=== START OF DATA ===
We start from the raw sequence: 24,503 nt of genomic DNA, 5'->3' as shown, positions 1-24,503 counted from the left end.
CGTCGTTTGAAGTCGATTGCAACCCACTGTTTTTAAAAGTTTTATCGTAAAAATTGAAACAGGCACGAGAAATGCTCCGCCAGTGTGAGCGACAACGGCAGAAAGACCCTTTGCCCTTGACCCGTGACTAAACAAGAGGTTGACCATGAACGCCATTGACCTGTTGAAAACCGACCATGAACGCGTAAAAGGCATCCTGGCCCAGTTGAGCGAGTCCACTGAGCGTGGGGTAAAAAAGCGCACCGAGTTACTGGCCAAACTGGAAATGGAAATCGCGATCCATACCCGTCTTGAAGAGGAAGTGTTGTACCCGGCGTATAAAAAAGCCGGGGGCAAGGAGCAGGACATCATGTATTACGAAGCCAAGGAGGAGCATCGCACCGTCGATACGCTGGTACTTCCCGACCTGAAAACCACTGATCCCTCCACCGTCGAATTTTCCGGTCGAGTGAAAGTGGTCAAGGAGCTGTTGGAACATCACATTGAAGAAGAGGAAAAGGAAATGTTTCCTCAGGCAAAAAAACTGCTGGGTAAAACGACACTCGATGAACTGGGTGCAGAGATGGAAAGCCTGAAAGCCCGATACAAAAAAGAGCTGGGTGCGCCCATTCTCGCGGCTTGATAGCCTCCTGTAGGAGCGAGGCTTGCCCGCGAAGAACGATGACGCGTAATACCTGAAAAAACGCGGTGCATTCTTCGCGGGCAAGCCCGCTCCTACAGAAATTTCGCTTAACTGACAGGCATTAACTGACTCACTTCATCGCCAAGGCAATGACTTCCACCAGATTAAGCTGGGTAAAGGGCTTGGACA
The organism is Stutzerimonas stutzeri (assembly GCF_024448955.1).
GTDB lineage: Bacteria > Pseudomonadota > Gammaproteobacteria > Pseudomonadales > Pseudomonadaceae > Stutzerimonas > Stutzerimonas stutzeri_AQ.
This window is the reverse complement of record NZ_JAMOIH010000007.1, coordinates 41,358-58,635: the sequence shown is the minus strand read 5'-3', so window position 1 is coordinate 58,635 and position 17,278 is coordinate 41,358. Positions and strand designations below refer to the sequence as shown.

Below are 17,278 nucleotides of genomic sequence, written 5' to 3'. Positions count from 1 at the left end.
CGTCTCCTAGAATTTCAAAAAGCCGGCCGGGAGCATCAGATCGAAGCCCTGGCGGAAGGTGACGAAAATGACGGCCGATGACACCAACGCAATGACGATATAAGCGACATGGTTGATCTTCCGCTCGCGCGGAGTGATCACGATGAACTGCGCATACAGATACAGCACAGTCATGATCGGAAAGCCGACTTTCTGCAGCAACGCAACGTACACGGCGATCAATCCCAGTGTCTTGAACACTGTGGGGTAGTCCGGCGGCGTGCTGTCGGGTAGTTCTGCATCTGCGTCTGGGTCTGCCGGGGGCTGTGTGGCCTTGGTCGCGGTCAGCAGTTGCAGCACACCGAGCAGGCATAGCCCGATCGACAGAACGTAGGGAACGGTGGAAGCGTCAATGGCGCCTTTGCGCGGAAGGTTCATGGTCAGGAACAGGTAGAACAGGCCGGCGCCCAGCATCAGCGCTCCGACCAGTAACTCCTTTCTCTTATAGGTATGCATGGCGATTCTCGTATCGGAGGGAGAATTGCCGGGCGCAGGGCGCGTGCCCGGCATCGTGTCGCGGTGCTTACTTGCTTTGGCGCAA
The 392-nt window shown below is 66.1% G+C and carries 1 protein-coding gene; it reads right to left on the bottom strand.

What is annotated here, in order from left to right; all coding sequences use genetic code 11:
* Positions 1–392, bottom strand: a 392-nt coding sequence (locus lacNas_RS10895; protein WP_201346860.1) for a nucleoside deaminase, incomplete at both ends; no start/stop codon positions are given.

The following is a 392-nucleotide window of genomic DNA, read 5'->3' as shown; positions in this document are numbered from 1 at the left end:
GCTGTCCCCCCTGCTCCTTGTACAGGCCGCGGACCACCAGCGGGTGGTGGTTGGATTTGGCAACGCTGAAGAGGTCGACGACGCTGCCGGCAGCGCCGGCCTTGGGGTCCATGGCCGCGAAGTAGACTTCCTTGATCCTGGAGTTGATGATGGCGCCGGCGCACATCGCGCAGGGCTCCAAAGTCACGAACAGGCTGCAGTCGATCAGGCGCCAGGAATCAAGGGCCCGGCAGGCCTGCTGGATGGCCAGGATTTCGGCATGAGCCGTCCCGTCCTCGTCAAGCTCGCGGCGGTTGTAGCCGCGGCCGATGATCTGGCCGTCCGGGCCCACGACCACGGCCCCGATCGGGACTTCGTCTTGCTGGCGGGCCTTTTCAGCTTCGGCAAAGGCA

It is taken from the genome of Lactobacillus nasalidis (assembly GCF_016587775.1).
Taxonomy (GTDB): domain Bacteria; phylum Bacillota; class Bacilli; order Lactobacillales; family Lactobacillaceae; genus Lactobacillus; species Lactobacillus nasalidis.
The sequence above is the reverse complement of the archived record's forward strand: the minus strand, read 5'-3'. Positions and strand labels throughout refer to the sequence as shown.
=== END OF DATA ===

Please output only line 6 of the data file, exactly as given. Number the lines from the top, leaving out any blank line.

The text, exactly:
Below are 17,278 nucleotides of genomic sequence, written 5' to 3'. Positions count from 1 at the left end.